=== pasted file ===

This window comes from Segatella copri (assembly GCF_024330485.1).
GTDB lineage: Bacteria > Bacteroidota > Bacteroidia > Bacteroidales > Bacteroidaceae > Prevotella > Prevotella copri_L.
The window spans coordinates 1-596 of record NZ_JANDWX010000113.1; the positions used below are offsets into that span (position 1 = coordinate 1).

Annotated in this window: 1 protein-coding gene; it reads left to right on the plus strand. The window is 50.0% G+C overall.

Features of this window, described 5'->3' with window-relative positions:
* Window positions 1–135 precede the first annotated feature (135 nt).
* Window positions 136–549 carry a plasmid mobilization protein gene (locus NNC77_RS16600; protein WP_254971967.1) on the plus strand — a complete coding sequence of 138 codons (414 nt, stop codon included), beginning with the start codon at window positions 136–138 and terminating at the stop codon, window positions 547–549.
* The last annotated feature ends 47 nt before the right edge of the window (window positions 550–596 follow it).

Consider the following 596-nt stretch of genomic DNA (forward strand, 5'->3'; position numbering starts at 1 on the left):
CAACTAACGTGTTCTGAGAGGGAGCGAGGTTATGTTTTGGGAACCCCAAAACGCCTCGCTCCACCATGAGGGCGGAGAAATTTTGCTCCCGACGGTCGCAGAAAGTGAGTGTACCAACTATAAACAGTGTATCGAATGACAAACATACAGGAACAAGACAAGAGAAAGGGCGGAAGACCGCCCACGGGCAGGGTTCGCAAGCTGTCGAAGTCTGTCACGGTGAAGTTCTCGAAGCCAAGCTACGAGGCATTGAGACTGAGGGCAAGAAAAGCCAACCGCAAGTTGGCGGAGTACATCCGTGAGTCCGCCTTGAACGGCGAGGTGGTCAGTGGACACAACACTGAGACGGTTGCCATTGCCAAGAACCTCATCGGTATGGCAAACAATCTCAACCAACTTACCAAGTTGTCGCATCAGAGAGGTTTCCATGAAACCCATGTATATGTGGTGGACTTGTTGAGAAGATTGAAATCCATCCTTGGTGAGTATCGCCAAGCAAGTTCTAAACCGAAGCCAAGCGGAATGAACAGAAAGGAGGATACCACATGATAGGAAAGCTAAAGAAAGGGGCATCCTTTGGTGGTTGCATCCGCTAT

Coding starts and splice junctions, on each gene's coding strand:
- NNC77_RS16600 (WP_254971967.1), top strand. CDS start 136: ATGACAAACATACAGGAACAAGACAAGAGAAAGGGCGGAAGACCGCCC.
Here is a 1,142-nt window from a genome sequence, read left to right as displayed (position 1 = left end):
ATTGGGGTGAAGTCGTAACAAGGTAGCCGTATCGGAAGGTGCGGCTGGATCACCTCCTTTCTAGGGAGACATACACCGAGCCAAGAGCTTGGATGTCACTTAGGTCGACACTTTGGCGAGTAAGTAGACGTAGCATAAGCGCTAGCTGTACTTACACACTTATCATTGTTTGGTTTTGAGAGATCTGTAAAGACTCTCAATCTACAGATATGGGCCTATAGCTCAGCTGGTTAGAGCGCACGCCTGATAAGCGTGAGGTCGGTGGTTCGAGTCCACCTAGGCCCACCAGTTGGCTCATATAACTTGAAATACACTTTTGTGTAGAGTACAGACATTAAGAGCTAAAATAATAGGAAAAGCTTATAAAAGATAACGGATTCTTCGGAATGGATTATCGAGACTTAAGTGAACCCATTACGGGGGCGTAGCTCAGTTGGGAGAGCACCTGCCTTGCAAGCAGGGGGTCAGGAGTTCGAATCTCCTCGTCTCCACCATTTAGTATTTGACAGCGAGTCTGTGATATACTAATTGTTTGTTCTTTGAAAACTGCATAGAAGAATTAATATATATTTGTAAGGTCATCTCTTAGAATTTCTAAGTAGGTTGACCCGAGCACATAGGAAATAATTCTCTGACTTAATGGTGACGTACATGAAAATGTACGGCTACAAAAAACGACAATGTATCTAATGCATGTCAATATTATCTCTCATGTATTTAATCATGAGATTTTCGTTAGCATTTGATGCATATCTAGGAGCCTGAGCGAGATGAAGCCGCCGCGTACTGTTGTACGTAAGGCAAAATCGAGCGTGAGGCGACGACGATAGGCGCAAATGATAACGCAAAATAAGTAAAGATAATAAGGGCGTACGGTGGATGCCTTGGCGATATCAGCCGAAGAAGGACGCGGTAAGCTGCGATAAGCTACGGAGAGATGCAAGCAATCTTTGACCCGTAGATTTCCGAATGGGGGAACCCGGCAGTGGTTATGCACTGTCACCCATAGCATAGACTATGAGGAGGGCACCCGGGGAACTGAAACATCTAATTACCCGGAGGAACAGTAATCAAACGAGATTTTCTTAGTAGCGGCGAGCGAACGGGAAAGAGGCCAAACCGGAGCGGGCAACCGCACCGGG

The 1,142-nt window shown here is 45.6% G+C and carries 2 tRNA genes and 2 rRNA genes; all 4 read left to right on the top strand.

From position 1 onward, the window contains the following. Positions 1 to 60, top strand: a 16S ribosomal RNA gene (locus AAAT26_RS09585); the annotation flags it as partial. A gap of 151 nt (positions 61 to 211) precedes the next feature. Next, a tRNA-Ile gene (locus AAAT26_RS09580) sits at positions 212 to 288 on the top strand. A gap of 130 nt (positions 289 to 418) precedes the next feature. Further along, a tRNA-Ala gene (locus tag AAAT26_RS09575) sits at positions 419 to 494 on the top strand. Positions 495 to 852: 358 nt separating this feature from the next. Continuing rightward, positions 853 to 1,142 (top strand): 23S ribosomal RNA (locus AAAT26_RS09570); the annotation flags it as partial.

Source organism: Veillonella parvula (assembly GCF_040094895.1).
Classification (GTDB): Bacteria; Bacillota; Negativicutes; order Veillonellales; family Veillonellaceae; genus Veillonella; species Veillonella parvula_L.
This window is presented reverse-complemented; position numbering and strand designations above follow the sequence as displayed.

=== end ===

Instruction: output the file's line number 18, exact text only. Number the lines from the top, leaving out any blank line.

Classification (GTDB): Bacteria; Bacillota; Negativicutes; order Veillonellales; family Veillonellaceae; genus Veillonella; species Veillonella parvula_L.